The causes of these mirages aren’t always psychological, though; they can also be physical. For some people, hallucinations are associated with migraines, says James Giordano, professor of neurology and biochemistry at Georgetown University Medical Center. These may involve “sensations of lights, figures, and images of lines and edges during the ‘pro-dromal’ period — what is known as an ‘aura’ episode — before the onset of headache.” Certain kinds of seizures can also make someone hallucinate figures, sounds, and smells; some report a “burnt citrus” scent right before the seizure.
In addition, it’s possible that people with hallucinations have higher production of the neurotransmitter dopamine — one that plays a big role in delivering pleasure — in the striatum, a part of the brain involved in the neural reward system, says Gharibian. Even if the dopamine levels aren’t as high as someone with full-blown psychosis, they can be treated with antipsychotics if the hallucinations are debilitating.
Sleep disorders, which often but not always include that aforementioned lack of sleep, can also make someone prone to hallucinations. Gary Brooks, a 39-year-old consultant in Brussels, regularly hallucinates due to sleep paralysis — but often, he’ll see shadowy figures during the first few minutes after he wakes up even when he’s not paralyzed. “I can move, am awake, and know it's all bollocks — and yet, they persist,” he says. “It's interesting because I know it's not real, so I can have a totally relaxed look at some 'monsters,'” he says.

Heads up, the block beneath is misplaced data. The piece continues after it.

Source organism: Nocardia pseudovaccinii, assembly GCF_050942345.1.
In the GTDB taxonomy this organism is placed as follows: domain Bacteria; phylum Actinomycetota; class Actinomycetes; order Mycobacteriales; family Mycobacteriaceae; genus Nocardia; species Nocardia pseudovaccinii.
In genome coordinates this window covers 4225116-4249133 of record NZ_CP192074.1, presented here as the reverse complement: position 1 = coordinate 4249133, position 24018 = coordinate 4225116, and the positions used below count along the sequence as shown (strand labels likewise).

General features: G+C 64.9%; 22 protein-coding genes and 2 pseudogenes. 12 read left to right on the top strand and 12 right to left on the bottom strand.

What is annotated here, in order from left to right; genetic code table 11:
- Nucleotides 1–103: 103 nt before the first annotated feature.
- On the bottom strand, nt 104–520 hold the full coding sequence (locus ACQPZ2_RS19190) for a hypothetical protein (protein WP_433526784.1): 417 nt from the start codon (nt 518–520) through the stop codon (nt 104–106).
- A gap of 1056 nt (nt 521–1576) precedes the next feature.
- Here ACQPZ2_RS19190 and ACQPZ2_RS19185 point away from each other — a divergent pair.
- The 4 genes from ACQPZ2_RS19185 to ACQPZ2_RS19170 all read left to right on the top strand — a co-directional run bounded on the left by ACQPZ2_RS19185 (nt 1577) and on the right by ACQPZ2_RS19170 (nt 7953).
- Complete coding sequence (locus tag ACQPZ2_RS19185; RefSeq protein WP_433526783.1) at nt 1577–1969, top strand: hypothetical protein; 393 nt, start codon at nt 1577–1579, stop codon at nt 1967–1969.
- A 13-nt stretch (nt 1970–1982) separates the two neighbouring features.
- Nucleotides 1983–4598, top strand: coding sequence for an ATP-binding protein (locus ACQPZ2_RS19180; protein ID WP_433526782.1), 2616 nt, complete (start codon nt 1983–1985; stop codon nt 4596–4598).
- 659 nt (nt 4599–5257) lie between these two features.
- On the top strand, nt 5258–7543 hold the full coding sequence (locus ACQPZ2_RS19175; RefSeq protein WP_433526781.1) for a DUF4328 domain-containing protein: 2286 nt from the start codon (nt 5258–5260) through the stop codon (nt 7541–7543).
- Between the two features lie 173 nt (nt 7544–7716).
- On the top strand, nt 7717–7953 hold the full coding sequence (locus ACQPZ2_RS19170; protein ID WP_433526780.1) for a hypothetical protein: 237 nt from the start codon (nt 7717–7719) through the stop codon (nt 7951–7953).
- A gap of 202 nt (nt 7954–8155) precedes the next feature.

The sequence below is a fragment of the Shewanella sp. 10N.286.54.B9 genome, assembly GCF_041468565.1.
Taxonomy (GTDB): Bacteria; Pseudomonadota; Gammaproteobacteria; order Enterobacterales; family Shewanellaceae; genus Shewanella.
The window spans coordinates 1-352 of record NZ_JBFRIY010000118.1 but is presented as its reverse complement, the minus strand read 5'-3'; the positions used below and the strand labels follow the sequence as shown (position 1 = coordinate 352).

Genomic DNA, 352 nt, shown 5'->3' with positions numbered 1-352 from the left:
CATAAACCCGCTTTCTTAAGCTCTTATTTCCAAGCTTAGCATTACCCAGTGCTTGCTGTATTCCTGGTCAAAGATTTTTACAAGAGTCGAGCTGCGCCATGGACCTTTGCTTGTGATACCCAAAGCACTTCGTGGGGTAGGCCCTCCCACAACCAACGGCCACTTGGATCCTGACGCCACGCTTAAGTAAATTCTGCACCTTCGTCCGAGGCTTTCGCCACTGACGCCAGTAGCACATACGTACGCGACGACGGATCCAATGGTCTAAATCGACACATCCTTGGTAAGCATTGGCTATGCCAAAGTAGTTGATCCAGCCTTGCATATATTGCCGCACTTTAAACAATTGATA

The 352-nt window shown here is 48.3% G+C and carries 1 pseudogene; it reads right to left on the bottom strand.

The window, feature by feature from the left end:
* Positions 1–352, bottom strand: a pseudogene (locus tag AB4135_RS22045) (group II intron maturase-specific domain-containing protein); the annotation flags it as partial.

Brooks is describing what’s known as hypnopompic hallucinations, which occur when someone’s in the process of waking up. Around 10 to 12 percent of people experience these at some point, Giordano says. More common are hypnagogic hallucinations, which happen while someone’s falling asleep, occuring in about 30 percent of people. They’re most often auditory — people will report hearing voices or banging or rustling sounds — but some may see forms or figures or hallucinate that something’s touching or crawling on them.
Hypnagogic hallucinations are effects of the brain mechanisms involved in shifting from conscious perception to semi-conscious attention to stimuli in your environment and activity in your sensory processing networks during the light stages of sleep, says Giordano. This could explain why people like Patterson have hallucinations upon waking.
Even though hallucinations can be benign, don’t dismiss them entirely. In fact, if you have several of them, talk to a doctor because they could be a sign of a physical or mental condition. Sometimes (though very rarely, a la Izzy Stevens’ hallucinations on Grey’s Anatomy) they could indicate more serious problems like brain tumors, says Amesbury.
Aside from potential underlying conditions, Amesbury only considers hallucinations an issue if the person’s hallucinating that they’re being ordered to do certain things, if they’ve lost touch with reality, or if the hallucinations interfere with their health, work, or relationships.
“The visual events can be problematic if individuals have difficulty discerning what is real from what is hallucinatory and, as a result, respond or react to their fictive visual events in problematic — if not dangerous — ways,” says Giordano. However, he adds, “for most people with this syndrome, there is no complete treatment, and they tend to deal well with these events once they are assured that these do not represent symptoms or signs of mental illness.”